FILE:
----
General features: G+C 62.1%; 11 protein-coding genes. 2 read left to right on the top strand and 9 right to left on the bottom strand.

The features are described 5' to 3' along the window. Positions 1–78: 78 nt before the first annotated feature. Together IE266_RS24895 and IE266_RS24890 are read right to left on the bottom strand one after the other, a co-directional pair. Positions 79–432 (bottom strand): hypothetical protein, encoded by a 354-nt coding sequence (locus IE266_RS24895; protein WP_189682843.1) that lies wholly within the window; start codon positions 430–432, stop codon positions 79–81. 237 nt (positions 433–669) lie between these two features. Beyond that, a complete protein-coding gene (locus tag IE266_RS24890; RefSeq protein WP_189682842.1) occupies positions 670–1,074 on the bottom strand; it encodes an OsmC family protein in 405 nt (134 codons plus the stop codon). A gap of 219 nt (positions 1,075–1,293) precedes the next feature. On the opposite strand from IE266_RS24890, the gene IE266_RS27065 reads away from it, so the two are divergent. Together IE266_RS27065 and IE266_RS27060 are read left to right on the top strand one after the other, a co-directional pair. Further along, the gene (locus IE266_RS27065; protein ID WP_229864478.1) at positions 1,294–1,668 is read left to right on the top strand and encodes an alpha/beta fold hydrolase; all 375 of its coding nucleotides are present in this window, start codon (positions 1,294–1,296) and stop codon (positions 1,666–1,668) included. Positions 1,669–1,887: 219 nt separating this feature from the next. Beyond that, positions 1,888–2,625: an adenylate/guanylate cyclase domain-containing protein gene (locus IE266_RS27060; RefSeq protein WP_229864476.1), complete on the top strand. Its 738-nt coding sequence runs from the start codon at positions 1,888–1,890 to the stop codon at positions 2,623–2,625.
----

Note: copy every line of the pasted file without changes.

General features: G+C 62.1%; 11 protein-coding genes. 2 read left to right on the top strand and 9 right to left on the bottom strand.

The features are described 5' to 3' along the window. Positions 1–78: 78 nt before the first annotated feature. Together IE266_RS24895 and IE266_RS24890 are read right to left on the bottom strand one after the other, a co-directional pair. Positions 79–432 (bottom strand): hypothetical protein, encoded by a 354-nt coding sequence (locus IE266_RS24895; protein WP_189682843.1) that lies wholly within the window; start codon positions 430–432, stop codon positions 79–81. 237 nt (positions 433–669) lie between these two features. Beyond that, a complete protein-coding gene (locus tag IE266_RS24890; RefSeq protein WP_189682842.1) occupies positions 670–1,074 on the bottom strand; it encodes an OsmC family protein in 405 nt (134 codons plus the stop codon). A gap of 219 nt (positions 1,075–1,293) precedes the next feature. On the opposite strand from IE266_RS24890, the gene IE266_RS27065 reads away from it, so the two are divergent. Together IE266_RS27065 and IE266_RS27060 are read left to right on the top strand one after the other, a co-directional pair. Further along, the gene (locus IE266_RS27065; protein ID WP_229864478.1) at positions 1,294–1,668 is read left to right on the top strand and encodes an alpha/beta fold hydrolase; all 375 of its coding nucleotides are present in this window, start codon (positions 1,294–1,296) and stop codon (positions 1,666–1,668) included. Positions 1,669–1,887: 219 nt separating this feature from the next. Beyond that, positions 1,888–2,625: an adenylate/guanylate cyclase domain-containing protein gene (locus IE266_RS27060; RefSeq protein WP_229864476.1), complete on the top strand. Its 738-nt coding sequence runs from the start codon at positions 1,888–1,890 to the stop codon at positions 2,623–2,625.